Twelfth Night or What You Will

1996

Comedy / Drama / Romance

47
IMDb Rating 7.2 10 5,399

Synopsis


Downloaded times
June 15, 2020

Director

Cast

Ben Kingsley as David Kepesh
Helena Bonham Carter as Mrs. Holmes
Imelda Staunton as Sister Claire
Toby Stephens as Captain William Gordon
720p.WEB 1080p.WEB
1.2 GB
1280*720
English 2.0
PG
23.976 fps
134 min
P/S N/A / N/A
2.23 GB
1920×1080
English 2.0
PG
23.976 fps
134 min
P/S N/A / N/A

Movie Reviews

Reviewed by Kev22 7 / 10 / 10

A beautiful adaptation

Trevor Nunn's beautifully photographed and acted, deftly written film is one of the most enjoyable adaptations of a Shakespeare play ever made. Helena Bonham Carter is pitch perfect as the beautiful Olivia, who in "deep mourning" for her dead brother, falls in love with Cesario (who happens to be a woman named Viola dressed up as a man, wonderfully played by Imogen Stubbs, the only actress I've ever seen able to create both a charming Viola and a totally believable Cesario), meanwhile Viola falls for the Duke of fictional Illyria (the exquisite Toby Stephens) who is desperately in love with the Lady Olivia. Meanwhile, Viola's lost twin brother (Steven Mackintosh of "Gentlemen Don't Eat Poets", excellent again here) winds up in Illyria and adds to the confusion. Wonderful, layered support comes from Ben Kingsley playing Feste, Olivia's fool. The only flaw, perhaps, is the few minutes before the conclusion when everything seems to be coated with a thick gloss of sugar; the film comes through this unscathed. Trevor Nunn comes through with an exquisite Shakespeare film adaptation (which is a do or die task). A great showcase for the heavenly cast featuring some of the best performances ever by Bonham Carter (save "Wings of the Dove"), Kingsley (in his best supporting turn ever), novice Stubbs, and Stephens. A very worthwhile effort. Rent it, you won't be let down.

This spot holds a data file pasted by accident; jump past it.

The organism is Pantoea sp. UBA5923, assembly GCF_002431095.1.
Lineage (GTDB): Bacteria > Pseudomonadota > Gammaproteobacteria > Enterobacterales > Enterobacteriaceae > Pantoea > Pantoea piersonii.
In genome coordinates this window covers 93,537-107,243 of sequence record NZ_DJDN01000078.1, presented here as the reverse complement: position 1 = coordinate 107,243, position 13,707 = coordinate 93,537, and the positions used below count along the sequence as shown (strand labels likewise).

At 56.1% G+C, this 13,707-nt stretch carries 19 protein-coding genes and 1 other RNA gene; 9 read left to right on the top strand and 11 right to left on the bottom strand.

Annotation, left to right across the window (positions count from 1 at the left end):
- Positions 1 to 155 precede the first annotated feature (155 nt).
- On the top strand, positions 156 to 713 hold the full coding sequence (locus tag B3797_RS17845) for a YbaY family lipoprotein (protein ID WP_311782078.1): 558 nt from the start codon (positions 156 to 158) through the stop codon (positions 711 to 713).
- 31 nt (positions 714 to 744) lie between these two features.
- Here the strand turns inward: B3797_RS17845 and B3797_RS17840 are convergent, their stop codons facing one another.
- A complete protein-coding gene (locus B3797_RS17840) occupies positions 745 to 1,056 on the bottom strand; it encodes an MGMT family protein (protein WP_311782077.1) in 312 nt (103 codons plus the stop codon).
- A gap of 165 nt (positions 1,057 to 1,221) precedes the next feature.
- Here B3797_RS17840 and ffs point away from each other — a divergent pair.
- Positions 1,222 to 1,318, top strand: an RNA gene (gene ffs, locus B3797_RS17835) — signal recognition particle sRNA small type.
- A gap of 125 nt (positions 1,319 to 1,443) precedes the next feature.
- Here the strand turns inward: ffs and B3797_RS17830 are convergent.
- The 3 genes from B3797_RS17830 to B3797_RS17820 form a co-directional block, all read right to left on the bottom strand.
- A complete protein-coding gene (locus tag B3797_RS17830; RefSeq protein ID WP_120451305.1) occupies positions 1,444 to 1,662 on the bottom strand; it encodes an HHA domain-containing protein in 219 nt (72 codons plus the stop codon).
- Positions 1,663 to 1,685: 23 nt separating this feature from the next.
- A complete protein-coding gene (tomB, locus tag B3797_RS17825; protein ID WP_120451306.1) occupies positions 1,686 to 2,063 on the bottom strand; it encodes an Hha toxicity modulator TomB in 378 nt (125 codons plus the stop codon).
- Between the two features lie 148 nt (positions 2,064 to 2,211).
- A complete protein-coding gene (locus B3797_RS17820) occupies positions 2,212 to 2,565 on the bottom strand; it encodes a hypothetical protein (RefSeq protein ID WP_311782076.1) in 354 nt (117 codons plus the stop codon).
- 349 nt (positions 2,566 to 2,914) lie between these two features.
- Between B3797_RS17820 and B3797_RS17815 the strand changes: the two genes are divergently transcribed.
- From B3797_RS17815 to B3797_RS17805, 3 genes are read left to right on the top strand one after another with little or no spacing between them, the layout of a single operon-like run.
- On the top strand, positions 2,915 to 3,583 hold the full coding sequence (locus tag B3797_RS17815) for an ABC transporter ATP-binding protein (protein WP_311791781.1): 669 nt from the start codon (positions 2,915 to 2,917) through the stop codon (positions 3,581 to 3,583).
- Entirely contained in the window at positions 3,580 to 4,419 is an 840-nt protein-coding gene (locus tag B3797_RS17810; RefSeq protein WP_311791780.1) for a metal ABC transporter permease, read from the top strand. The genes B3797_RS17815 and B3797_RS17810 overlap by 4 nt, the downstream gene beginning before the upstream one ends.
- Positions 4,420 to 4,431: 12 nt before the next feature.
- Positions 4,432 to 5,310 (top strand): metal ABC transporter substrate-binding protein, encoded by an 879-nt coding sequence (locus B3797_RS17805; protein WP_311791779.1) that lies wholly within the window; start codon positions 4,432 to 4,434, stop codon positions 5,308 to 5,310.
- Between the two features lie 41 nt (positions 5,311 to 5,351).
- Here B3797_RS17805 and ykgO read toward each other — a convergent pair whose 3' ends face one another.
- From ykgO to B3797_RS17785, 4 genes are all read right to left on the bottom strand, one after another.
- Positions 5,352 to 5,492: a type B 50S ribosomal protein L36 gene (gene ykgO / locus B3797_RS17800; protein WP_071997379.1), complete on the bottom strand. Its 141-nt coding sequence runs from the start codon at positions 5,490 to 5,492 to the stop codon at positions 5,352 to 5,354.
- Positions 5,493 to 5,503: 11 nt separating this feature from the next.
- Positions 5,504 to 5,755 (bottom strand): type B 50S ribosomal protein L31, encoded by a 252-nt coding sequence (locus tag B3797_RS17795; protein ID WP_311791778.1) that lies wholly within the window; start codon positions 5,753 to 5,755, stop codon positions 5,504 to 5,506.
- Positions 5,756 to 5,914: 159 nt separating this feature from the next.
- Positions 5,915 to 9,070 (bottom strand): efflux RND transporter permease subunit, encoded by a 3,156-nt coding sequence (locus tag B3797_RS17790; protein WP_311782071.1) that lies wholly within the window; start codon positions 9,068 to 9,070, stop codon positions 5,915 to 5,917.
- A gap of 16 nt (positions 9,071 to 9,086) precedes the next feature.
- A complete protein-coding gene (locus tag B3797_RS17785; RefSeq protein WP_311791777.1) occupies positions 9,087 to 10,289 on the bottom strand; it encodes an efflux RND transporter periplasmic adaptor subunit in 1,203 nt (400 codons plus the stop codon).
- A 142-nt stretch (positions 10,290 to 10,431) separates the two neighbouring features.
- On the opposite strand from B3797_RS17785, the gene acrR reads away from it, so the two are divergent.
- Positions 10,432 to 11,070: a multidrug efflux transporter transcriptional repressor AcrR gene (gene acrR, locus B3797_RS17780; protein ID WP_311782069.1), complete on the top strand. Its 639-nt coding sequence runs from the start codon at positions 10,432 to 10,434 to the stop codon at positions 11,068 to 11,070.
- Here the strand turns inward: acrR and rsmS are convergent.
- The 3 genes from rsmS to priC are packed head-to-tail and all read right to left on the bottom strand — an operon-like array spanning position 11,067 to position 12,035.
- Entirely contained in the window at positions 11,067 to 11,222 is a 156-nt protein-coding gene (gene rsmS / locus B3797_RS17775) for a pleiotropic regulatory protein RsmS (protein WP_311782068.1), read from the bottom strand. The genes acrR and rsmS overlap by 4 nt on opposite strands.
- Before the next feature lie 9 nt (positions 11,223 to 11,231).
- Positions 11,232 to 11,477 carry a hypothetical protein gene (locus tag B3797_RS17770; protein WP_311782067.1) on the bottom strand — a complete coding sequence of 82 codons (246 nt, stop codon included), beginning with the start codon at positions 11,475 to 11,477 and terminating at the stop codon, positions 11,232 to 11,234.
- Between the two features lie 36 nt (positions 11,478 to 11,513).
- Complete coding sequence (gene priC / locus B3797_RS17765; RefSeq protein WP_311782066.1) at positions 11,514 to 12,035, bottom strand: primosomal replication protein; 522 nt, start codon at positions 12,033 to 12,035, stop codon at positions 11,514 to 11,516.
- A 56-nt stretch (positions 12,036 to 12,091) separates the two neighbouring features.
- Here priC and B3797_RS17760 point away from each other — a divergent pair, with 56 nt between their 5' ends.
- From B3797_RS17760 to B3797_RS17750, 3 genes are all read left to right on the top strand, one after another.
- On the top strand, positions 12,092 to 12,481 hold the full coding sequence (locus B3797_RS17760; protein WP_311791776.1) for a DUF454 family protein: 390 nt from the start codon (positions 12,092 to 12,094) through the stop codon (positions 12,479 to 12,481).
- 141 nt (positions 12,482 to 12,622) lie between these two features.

Reviewed by HenryHextonEsq 9 / 10 / 10

The height of autumnal wistfulness.

Reading Trevor Nunn's thoughts on his film, it is easy to conclude that they were lucky to obtain such sublime weather for the large duration of the filming, in November. The Cornwall locations are absolutely enchanting; showing an England so far from the urban norm these days. The beautiful natural light, with later dark contrasts, perfectly complements the jovial, winning mood of this Shakespeare comedy brought to screen: and, what is more, this is truly beyond any sense of 'heritage cinema', as Shakespeare's genius is retained. Yes, it is all a very 'accessible' package, but much is unusual and distinctive to this film adaptation. Ben Kinglsey is perhaps the most glaring instance of a radical re-invisioning; his acting - stripped bare of artifice - is utterly compelling and keeps you watching his every mannerism. This Feste is an eccentric, multi-talented clown and performer, but he also bears words of cutting, melancholy truth. Indeed, both are wonderfully combined with the gorgeously sad scene of Staunton, Grant and Smith listening to his sad song: they listen and the words cut into their veneers. Loneliness is at their very core. What a brilliantly rounded comedy this is; balanced by melancholy - the inch-perfect awry note struck by Hawthorne's Malvolio appearing at the end - and good will - the comradely bonhomie that Grant and Smith are indeed shown to share. Hawthorne and perhaps more surprisingly Mel Smith and Richard E. Grant really do a fine job and imbuing some real character in their parts; treading a line between broad comedic playing and human sadness. Along with Kingsley's career-best (? not seen too many of his films) performance, they lend this film its heart, and play very well against the wonderful settings. Mackintosh and Stubbs are I guess a little less compelling, but these roles are really difficult to carry off... nothing about them really lingers too long in the memory, like Kingsley's expressions, bizarre little pieces of dance and his pared-down delivery. Helena Bonham Carter is perhaps overly assured as the vain countess dame, Olivia: oh so archly bemused when faced by the cross-gartered, prancing Hawthorne, but generally Ms. Bonham Carter is very much in her usual, predictably petulant, period-costume mode. Which is probably being unfair; she does convince, at the end of the day. Overall then, a wonderfully colourful delight, bearing the flavour of bright, melancholy late summer-into-autumn. A strange chill is cast by the compelling Kinglsey; a sadness that cannot be dispelled. This film has light amusement in addition to this real edge, and is ultimately a very affecting rendering of a bona fide Shakesperean classic.

Reviewed by hitchs 9 / 10 / 10

The best

This is, quite simply, the best production of a Shakespeare comedy ever filmed. The plot is delightfully absurd, the acting brilliant, the direction superb. It is the sort of comedy you can watch over and over again.

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